Low-Threshold Investing Tools

While you may be interested in investing, you might find yourself in a position where you only have a couple extra dollars to invest at a time. With some investment options requiring that you have a minimum of $1000 or even more to start with, it can feel like investing is out of reach. But there are some tools that have cropped up more recently that have made it a whole lot easier for those of us without much to plunk down.

Robinhood

Robinhood is a free app that allows you to invest in the stock market. You can start with a very small amount of money. I opened my account with just $10. (I think you might be able to start with even less.) The app makes it very simple to purchase stock. You can also invest in ETFs (Exchange-Traded Funds). Overall, this is a great app to begin investing with. Just remember not to invest any money you’re not willing to lose, to try and stick it out even when the market is looking bad, and to try to diversify your investments as much as possible.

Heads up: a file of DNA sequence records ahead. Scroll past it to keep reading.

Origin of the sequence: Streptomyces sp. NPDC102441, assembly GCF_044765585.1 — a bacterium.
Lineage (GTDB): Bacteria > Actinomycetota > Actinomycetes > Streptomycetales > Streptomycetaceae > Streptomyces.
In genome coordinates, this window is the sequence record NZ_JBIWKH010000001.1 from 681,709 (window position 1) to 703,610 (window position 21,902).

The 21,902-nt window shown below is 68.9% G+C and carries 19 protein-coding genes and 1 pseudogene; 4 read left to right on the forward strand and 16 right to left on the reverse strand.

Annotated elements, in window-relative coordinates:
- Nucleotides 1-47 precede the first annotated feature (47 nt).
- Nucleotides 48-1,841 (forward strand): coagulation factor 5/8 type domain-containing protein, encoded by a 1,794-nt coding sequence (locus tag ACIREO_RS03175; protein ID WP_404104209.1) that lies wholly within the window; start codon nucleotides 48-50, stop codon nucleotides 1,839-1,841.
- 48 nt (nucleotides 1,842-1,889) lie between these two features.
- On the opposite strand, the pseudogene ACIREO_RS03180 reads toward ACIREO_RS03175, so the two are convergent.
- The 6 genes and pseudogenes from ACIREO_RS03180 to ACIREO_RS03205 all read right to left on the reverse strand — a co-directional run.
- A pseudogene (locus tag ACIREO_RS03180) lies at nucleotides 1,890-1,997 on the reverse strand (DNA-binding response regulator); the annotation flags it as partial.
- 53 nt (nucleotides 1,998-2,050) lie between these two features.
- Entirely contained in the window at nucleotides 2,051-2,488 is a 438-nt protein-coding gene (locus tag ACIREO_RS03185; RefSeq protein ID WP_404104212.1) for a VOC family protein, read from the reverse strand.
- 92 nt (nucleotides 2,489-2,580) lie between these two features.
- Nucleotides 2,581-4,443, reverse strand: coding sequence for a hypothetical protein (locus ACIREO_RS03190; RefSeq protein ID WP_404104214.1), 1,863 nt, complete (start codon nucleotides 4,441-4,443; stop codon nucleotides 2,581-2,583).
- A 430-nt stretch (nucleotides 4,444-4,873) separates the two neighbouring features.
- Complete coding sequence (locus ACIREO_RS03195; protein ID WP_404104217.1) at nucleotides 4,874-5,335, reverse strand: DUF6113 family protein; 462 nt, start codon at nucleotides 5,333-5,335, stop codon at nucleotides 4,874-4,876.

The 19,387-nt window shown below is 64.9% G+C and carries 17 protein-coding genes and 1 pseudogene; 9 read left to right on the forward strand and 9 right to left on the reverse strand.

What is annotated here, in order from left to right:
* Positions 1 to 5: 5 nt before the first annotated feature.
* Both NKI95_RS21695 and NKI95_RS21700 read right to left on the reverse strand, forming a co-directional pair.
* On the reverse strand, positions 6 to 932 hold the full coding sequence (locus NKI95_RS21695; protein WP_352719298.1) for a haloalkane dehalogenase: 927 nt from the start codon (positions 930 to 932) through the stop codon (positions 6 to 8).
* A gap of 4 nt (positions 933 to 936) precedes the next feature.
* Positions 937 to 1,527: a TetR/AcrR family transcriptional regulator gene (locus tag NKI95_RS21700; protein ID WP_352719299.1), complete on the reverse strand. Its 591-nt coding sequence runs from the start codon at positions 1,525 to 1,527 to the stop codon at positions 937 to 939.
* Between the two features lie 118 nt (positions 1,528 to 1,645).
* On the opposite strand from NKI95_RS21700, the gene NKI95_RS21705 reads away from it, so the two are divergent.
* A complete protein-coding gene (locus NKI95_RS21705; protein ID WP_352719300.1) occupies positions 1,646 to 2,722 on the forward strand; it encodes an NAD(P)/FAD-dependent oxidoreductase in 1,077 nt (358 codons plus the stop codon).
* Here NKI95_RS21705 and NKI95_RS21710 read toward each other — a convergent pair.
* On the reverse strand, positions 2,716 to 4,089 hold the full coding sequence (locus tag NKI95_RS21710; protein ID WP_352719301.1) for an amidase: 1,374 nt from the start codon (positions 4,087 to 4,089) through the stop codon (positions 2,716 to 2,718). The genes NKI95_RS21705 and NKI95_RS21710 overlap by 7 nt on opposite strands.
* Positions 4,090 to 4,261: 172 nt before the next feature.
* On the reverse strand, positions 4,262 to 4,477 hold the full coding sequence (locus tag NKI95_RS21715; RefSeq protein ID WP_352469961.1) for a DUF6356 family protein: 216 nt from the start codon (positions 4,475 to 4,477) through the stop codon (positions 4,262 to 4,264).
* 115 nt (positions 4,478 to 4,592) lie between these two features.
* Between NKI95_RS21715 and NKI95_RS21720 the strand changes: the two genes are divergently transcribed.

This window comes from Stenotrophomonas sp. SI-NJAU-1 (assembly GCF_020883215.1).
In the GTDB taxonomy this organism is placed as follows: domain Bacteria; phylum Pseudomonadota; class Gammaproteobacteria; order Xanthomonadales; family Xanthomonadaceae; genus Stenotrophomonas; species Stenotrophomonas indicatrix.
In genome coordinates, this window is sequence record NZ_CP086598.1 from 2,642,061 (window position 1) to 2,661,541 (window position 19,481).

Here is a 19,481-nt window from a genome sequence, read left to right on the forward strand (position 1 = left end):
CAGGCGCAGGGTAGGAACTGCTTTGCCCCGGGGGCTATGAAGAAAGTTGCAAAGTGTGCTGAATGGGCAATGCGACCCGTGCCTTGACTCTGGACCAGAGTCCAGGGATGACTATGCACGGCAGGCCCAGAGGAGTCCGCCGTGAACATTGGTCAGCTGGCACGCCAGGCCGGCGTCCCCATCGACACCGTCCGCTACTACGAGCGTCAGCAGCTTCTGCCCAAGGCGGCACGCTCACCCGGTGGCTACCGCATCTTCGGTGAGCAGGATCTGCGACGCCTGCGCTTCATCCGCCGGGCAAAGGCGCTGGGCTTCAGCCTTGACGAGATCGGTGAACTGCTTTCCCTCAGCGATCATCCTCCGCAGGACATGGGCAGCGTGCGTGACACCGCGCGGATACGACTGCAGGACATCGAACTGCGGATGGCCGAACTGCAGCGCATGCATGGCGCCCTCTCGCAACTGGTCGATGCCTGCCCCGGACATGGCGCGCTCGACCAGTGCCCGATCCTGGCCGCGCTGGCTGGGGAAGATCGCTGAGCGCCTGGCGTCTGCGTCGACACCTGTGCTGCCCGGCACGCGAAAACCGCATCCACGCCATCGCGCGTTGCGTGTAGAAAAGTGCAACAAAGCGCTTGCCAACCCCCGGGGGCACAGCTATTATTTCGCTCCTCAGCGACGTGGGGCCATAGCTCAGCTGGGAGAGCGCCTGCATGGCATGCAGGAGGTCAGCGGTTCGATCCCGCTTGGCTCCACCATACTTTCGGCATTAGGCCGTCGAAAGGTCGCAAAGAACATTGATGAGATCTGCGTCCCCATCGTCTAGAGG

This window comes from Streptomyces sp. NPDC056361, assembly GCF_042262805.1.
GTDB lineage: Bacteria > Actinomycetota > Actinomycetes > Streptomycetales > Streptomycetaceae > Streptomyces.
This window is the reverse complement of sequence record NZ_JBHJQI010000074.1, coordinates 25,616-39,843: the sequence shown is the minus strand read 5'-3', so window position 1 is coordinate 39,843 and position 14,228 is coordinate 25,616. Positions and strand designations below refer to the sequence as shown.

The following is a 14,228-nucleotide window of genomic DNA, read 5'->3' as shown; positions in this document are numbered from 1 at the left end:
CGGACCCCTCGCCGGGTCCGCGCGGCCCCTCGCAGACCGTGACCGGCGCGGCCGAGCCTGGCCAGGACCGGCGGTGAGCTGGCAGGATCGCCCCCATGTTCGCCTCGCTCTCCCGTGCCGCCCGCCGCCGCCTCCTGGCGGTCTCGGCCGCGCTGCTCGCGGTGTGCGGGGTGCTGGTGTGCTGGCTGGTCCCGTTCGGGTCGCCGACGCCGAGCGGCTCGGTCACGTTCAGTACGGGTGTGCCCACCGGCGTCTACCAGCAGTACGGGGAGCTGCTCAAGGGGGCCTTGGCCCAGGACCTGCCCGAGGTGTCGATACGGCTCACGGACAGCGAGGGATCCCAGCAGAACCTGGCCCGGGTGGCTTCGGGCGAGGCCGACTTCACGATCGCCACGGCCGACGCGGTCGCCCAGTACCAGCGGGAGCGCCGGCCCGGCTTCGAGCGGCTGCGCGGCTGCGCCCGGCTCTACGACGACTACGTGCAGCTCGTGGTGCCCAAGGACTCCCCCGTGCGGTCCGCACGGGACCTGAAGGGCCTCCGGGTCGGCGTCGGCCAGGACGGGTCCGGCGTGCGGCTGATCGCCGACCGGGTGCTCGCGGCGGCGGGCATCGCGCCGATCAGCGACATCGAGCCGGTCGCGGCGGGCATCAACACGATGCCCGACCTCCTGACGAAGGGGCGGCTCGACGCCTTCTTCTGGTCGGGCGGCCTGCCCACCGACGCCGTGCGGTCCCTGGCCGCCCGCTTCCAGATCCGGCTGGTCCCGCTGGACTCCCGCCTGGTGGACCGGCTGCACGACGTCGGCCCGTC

If you use this link to sign up, we can both get a free stock!

Acorns

If you’re interested in a more hands-off investing approach, Acorns might be more your speed. The idea behind Acorns is that you’re investing your small change–so you spend $3.79 at the store, and then Acorns rounds the purchase up to the nearest dollar and invests the extra $0.21. It’s a pretty clever idea based on the fact that spare change can add up quickly, but is still small enough that we won’t necessarily miss it if it’s gone. Acorns waits to make any transfers from your bank or attached card until you’ve hit $5. So, really, you’re investing in increments of $5 (or more, if you make larger transfers manually). The app then automatically invests in a specific portfolio based on whether you’re a more conservative investor (i.e., you want a return but you’re risk-averse) or a more aggressive investor (you’re able and willing to risk a bit more for the chance of greater returns). It’s a really simple, relatively painless way to invest.